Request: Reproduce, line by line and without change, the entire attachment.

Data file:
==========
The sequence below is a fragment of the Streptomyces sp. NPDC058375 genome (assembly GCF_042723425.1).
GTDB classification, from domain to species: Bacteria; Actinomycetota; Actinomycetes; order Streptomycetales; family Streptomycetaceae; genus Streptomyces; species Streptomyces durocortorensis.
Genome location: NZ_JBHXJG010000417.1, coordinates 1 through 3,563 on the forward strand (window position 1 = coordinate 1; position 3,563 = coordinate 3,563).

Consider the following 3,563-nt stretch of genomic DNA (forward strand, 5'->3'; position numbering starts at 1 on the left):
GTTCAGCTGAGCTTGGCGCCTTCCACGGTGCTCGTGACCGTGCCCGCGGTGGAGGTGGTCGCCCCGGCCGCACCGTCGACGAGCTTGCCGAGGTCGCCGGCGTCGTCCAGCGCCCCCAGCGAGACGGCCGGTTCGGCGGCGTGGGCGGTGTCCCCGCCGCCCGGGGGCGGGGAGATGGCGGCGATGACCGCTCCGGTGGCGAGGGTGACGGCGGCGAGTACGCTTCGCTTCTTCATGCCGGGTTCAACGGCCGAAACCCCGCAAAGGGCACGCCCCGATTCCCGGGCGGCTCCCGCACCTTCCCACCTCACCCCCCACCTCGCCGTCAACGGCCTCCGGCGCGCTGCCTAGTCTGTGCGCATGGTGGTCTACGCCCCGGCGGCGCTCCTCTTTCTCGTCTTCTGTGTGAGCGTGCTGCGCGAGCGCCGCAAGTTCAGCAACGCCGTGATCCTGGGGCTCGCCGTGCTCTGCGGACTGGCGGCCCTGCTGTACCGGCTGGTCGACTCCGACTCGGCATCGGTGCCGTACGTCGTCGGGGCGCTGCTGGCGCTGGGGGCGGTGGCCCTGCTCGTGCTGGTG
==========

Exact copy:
The sequence below is a fragment of the Streptomyces sp. NPDC058375 genome (assembly GCF_042723425.1).
GTDB classification, from domain to species: Bacteria; Actinomycetota; Actinomycetes; order Streptomycetales; family Streptomycetaceae; genus Streptomyces; species Streptomyces durocortorensis.
Genome location: NZ_JBHXJG010000417.1, coordinates 1 through 3,563 on the forward strand (window position 1 = coordinate 1; position 3,563 = coordinate 3,563).

Consider the following 3,563-nt stretch of genomic DNA (forward strand, 5'->3'; position numbering starts at 1 on the left):
GTTCAGCTGAGCTTGGCGCCTTCCACGGTGCTCGTGACCGTGCCCGCGGTGGAGGTGGTCGCCCCGGCCGCACCGTCGACGAGCTTGCCGAGGTCGCCGGCGTCGTCCAGCGCCCCCAGCGAGACGGCCGGTTCGGCGGCGTGGGCGGTGTCCCCGCCGCCCGGGGGCGGGGAGATGGCGGCGATGACCGCTCCGGTGGCGAGGGTGACGGCGGCGAGTACGCTTCGCTTCTTCATGCCGGGTTCAACGGCCGAAACCCCGCAAAGGGCACGCCCCGATTCCCGGGCGGCTCCCGCACCTTCCCACCTCACCCCCCACCTCGCCGTCAACGGCCTCCGGCGCGCTGCCTAGTCTGTGCGCATGGTGGTCTACGCCCCGGCGGCGCTCCTCTTTCTCGTCTTCTGTGTGAGCGTGCTGCGCGAGCGCCGCAAGTTCAGCAACGCCGTGATCCTGGGGCTCGCCGTGCTCTGCGGACTGGCGGCCCTGCTGTACCGGCTGGTCGACTCCGACTCGGCATCGGTGCCGTACGTCGTCGGGGCGCTGCTGGCGCTGGGGGCGGTGGCCCTGCTCGTGCTGGTG